During SIHH week, we revealed one of A. Lange & Söhne‘s headliner releases for 2017, the Tourbograph Perpetual “Pour le Merite.” But that was not the only new model from the Saxon brand that had tongues wagging (and camera phones flashing) in Geneva. Today, we look at another innovative, complicated timepiece, the A. Lange Söhne Zeitwerk Decimal Strike.
The third watch in the Zeitwerk collection equipped with an acoustic time indication — following up on 2011’s Zeitwerk Striking Time and 2015’s Zeitwerk Minute Repeater — the Zeitwerk Decimal Strike employs a mechanism that chimes the time every 10 minutes. Like all Zeitwerk watches, which draw their design inspiration from Dresden’s renowned Semper Opera House clock, the dial features a mechanical jumping numerals display. Like its predecessors with striking functions, a great deal of energy is built up to advance these numerals — energy that can be put to good use by an automatic striking mechanism. In the Zeitwerk Decimal Strike, this mechanism uses two gongs to indicate both the full hours and the 10-minute intervals between them. Visible on the dial side, and made of polished stainless steel, the two hammers that strike the gongs have a tremblage engraved pattern. The left hammer strikes the lower-pitched gong to indicate the full hour; the right hammer impacts the higher-pitched gong at every 10-minute interval.
The units disk of the minutes display advances by exactly one increment each minute, its energy supplied by a patented constant-force escapement between the mainspring barrel and the balance. This device ensures that the balance has a constant supply of energy across the entire 36-hour power reserve period. The high-pitched gong sounds every time the tens disk advances, and the lower pitched gong sounds when all three numerals (hours, tens, units) advance simultaneously by one increment, signaling the start of a new hour. The wearer can, if he chooses, switch the striking mechanism off by pressing the button at 4 o’clock, which deflects the hammers away from the gongs. Pulling out the winding crown to set the time will also temporarily halt the striking mechanism.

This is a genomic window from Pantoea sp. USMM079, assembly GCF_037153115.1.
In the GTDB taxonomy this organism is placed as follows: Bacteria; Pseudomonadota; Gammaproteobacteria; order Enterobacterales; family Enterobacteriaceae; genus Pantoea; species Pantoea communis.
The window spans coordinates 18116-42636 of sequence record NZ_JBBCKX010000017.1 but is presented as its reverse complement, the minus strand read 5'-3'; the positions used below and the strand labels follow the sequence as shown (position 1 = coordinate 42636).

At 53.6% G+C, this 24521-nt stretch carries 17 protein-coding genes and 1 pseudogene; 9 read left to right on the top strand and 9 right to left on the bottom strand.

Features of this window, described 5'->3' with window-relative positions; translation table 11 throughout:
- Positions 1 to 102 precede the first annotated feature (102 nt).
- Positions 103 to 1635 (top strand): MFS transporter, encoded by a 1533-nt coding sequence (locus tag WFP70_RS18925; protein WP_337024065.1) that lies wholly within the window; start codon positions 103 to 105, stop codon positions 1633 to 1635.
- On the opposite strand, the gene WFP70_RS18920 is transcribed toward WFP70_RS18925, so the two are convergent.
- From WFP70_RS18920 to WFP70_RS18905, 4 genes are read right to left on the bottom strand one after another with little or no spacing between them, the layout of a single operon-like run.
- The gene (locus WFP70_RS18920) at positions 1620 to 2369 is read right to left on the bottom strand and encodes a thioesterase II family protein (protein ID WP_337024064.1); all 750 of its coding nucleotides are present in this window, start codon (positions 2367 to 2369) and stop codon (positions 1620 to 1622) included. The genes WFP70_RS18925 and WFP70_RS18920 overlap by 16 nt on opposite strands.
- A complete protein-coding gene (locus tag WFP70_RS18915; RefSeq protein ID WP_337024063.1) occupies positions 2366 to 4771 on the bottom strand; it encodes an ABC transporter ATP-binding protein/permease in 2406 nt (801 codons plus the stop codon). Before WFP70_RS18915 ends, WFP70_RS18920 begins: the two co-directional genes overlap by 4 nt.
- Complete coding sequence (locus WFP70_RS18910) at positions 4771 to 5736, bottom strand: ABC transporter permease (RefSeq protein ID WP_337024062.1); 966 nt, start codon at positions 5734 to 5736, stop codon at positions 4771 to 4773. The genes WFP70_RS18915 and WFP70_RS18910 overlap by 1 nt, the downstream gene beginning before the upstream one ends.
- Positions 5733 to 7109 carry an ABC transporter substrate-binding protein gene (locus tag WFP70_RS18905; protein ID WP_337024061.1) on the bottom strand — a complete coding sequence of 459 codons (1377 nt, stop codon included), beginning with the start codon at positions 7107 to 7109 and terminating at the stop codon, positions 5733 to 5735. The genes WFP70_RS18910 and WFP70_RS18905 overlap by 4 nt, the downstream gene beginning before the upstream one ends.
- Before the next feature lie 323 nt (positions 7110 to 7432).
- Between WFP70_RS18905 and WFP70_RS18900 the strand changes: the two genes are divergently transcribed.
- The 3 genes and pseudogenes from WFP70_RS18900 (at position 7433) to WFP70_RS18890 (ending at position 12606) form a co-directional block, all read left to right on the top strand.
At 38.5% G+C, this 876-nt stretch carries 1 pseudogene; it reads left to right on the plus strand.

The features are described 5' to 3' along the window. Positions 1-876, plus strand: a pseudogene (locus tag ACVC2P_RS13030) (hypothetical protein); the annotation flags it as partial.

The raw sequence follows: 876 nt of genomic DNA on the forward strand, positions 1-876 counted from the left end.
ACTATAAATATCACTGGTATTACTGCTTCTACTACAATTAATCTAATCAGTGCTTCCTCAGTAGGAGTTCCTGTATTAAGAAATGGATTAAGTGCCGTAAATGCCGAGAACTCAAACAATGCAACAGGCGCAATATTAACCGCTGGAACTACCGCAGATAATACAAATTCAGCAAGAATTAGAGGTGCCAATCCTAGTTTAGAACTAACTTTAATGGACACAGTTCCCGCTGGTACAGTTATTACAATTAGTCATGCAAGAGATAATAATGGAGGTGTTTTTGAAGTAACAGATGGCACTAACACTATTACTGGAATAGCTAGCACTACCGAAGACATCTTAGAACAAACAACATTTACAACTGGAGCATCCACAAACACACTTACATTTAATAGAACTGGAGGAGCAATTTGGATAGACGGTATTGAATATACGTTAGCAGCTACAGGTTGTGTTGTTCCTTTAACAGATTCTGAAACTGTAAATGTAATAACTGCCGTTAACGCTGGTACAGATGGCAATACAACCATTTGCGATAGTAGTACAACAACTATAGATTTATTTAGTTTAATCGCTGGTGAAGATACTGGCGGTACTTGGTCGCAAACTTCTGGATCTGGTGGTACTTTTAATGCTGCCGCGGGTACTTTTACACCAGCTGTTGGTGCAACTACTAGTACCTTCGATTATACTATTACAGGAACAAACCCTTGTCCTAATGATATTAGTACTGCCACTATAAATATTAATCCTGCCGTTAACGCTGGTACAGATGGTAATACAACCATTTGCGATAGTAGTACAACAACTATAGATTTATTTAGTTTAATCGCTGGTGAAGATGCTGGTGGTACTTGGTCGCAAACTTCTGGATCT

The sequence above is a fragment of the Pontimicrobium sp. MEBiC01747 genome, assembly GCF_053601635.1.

The Zeitwerk Decimal Strike has a case made of honey gold, a proprietary alloy used exclusively by A. Lange & Söhne. It measures 44.2 mm in diameter and 13.1 mm thick has a sapphire crystal in both the front and back. Honey gold is also used for the hands and the watch’s prong buckle. The dial is made of solid silver; in addition to the jumping-numerals time display and visible chiming hammers, it features a small-seconds subdial at 6 o’clock and a power reserve indicator — with the familiar “Auf/Ab” (“Up/Down”) indications — at 12 o’clock. On display through the clear caseback, Lange’s manufacture Caliber L043.7, with manual winding, features the lavish decorative touches that fans of this brand have come to expect, including Glashütte ribbing on the three-quarter mainplate made of untreated German silver; a hand-engraved balance cock; and screwed gold chatons. In all, the movement comprises 528 components, including 78 jewels, and incorporates a lever escapement, a shock-resistant balance wheel and an oscillation system that beats at a frequency of 18,000 vph.
The watch, which is mounted on a hand-stitched, dark brown alligator leather strap, is limited to 100 pieces and priced at 120,000 euros.
You may also be interest in our test of the A. Lange & Söhne Lange Zeitwerk. Download it here for free and read it immediately!